Featured Articles on National Parks Traveler

History and Scenery in One Great Package – and Getting There is Part of the Fun

Sitka National Historical Park
What do Russian bishops, totem poles and rain forests have in common? They're all part of the story at a park in southeastern Alaska that shares its name with a terrific small town, and Sitka National Historical Park provides a fine combination of history and natural history in a setting that's hard to beat.

Senator From North Dakota Trying to Legislate Elk Management in Theodore Roosevelt National Park

A U.S. senator, unhappy with progress Theodore Roosevelt National Park officials are making on reducing the park's elk herd, is trying to legislate a hunt in the park to get the job done.

Dinosaur National Monument: More Than You Can Imagine

Are many months as fickle as April? Bogged down in gooey mud that once had been the campground at Deer Lodge in Dinosaur National Monument while grilling brauts over an open fire in the rain didn't seem to portend a good river trip. At least it wasn't snowing. No, that would come the next night.

Field Notes From Yosemite: Yosemite's High Country, A Tradition in Educational Excellence

Nestled peacefully in Yosemite’s Tuolumne Meadows, at roughly 8,600 feet above sea-level, sits Parsons Memorial Lodge, a modest fieldstone structure built in 1915 to celebrate the life and good works of Edward Taylor Parsons. It’s surrounded by some of the most recognized topographical icons in the Sierra Nevada, such as Cathedral Peak, Unicorn Crest, Mountains Dana and Gibbs.

Unresolved Search-and-Rescue Cases Are Scattered Throughout the National Parks

Each year there are thousands of search-and-rescue incidents logged across the National Park System. They typically involve missing hikers, visitors who get injured in falls, boating accidents, or climbing accidents. Far and away the bulk of the incidents quickly are resolved, usually in less than 24 hours.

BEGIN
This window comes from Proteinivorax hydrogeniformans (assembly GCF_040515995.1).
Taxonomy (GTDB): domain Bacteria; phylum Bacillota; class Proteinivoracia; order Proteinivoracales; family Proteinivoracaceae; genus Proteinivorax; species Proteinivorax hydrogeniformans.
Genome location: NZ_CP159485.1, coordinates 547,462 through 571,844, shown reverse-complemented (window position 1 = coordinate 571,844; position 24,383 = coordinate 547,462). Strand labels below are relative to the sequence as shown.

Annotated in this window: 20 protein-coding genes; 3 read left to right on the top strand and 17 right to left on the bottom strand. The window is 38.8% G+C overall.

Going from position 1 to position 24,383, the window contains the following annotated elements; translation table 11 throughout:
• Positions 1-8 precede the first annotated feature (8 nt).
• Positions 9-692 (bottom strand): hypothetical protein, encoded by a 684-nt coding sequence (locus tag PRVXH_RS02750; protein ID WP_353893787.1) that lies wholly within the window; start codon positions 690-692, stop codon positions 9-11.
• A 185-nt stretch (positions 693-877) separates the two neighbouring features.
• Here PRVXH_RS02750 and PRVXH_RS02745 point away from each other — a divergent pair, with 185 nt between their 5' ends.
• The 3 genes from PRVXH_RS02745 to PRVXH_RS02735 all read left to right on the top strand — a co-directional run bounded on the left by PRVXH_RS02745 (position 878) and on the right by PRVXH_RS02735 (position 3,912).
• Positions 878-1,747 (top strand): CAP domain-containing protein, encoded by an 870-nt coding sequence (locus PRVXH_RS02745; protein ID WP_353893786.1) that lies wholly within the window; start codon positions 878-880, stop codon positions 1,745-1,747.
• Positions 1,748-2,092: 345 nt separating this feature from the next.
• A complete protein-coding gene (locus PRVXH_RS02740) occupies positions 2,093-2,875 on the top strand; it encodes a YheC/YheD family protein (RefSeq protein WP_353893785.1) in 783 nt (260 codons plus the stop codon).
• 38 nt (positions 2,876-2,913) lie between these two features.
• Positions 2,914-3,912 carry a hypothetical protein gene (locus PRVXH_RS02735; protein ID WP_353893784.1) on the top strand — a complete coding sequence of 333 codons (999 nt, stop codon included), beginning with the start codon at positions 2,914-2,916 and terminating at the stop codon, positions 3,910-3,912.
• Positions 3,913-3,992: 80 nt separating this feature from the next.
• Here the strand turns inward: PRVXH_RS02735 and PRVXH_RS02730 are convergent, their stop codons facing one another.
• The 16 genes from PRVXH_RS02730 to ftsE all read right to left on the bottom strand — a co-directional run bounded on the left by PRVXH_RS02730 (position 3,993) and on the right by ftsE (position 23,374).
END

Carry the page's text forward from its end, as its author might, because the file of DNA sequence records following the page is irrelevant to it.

National Park Lodging Concessionaires Creating Their Own Stimulus Plans

In this summer of economic discontent, businesses that operate lodgings in the National Park System are coming up with their own strategies for luring visitors.

Tips for Staying Safe During Your Visit to the National Parks

A spate of fatalities in the national parks this spring sends a sobering message: parks can be dangerous places. But they don't have to be if you remember some simple rules when visiting the parks.

Don't Take National Park Landscapes for Granted

How comfortable have we become with national park settings? With the big sweep of granite that frames the Yosemite Valley, with Old Faithful's not-quite-so-faithful demonstrations of steam and hot water, with the fall's colorful deciduous forests of Great Smoky and Shenandoah?

Is There A New Dawn For the National Park Service?

A massive influx of dollars is heading towards the National Park System, part due to the American Recovery and Reinvestment Act, some proposed within the Obama administration's Fiscal 2010 budget proposal. It certainly is a change from the past eight years.

Change is in the Wind for Offshore Energy Leases. How Might Parks Be Impacted?

Offshore wind farm.
Major changes are in the wind—literally and figuratively—concerning leasing of sites for offshore energy production. How might parks be affected by the current national plan being developed for offshore energy?

Staying Safe and How Not to Become A SAR Statistic in the National Park System